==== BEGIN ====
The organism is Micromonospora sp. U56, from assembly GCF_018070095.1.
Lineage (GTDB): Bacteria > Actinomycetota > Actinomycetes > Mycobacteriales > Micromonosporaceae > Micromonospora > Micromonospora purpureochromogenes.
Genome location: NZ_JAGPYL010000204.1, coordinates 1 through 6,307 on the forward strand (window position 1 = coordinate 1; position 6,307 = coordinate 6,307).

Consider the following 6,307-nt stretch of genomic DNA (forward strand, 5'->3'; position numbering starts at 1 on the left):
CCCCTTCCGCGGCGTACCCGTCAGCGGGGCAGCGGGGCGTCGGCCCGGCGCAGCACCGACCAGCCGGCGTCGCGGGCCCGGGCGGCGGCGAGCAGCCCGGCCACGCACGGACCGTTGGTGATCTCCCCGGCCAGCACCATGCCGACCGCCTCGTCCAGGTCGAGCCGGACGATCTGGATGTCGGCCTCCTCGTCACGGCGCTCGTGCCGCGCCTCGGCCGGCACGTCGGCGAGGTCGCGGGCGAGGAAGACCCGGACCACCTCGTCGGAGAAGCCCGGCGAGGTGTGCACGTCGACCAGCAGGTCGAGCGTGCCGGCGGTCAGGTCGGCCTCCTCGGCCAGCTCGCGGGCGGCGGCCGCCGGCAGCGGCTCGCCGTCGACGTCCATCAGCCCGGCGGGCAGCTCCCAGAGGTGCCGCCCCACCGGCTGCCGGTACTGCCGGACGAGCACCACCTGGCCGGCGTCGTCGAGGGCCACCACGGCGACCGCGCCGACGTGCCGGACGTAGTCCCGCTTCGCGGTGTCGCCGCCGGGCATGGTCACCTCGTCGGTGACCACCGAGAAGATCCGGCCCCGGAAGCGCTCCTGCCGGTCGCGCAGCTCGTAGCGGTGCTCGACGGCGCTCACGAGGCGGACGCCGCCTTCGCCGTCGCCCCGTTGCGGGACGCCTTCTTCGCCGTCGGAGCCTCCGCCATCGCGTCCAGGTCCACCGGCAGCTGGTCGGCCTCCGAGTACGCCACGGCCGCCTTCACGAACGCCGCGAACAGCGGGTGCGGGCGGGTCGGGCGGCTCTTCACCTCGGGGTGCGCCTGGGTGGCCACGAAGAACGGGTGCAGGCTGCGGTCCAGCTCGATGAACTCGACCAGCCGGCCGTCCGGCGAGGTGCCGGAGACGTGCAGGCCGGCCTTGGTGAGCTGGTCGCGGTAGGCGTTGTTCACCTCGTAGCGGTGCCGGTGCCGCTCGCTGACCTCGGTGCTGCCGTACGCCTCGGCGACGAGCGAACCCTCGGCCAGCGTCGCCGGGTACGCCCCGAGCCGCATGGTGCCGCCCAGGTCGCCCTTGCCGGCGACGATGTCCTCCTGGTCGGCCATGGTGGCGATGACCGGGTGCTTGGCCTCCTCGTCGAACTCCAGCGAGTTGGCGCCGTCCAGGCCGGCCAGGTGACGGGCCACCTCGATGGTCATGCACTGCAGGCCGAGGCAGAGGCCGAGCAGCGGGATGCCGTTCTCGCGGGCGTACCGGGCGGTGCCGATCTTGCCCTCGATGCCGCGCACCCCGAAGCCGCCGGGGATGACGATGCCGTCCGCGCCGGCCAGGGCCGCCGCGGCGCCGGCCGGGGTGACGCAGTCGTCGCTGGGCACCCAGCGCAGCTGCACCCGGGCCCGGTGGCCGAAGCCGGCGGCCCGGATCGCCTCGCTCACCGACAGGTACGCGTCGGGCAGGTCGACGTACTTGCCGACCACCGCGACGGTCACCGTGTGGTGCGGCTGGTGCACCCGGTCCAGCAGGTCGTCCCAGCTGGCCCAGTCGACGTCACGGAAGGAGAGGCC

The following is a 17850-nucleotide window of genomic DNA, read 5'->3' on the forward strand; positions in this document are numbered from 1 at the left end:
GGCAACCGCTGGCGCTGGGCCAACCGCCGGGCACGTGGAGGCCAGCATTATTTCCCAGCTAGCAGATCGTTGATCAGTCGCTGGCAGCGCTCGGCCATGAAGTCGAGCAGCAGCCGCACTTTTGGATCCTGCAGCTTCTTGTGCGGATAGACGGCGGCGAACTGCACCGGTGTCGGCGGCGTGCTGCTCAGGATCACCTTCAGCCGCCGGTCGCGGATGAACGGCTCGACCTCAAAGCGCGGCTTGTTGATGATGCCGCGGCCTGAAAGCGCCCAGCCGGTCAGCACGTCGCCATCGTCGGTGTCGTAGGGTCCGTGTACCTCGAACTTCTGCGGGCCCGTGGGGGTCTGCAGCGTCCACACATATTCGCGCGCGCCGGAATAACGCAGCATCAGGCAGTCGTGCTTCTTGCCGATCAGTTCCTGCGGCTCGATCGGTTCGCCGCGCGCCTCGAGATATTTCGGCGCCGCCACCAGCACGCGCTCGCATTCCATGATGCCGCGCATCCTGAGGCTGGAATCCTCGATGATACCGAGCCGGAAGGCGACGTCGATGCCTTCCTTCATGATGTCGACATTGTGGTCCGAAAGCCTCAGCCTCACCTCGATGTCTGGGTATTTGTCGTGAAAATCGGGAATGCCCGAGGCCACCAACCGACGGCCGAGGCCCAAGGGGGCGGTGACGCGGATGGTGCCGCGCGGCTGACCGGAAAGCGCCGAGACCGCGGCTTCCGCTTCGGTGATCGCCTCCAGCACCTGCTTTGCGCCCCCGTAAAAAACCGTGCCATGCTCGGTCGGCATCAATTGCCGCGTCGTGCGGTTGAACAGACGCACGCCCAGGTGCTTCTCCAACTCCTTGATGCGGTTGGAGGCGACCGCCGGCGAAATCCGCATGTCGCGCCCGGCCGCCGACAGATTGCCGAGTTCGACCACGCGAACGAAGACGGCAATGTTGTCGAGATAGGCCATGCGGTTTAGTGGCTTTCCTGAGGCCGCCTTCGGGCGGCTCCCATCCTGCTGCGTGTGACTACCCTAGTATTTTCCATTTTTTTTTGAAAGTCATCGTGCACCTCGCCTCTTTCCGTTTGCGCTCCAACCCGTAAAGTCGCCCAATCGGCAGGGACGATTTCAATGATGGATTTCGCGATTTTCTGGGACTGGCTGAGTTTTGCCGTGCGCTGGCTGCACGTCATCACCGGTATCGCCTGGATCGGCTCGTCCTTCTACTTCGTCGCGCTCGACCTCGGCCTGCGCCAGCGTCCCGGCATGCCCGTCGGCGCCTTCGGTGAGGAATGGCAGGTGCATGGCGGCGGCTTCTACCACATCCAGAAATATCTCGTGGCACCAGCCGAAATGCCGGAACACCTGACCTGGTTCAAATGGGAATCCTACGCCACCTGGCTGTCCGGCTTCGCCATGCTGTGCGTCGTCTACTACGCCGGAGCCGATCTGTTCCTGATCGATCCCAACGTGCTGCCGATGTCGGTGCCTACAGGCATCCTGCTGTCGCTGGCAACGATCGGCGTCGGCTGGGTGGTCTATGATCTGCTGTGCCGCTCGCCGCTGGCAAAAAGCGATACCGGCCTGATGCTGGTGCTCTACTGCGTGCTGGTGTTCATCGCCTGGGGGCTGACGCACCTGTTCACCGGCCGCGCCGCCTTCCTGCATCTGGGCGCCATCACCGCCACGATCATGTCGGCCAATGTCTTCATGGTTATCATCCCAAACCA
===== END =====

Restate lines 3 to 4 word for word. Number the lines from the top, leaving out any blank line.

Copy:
Genome location: NZ_JAGPYL010000204.1, coordinates 1 through 6,307 on the forward strand (window position 1 = coordinate 1; position 6,307 = coordinate 6,307).

Consider the following 6,307-nt stretch of genomic DNA (forward strand, 5'->3'; position numbering starts at 1 on the left):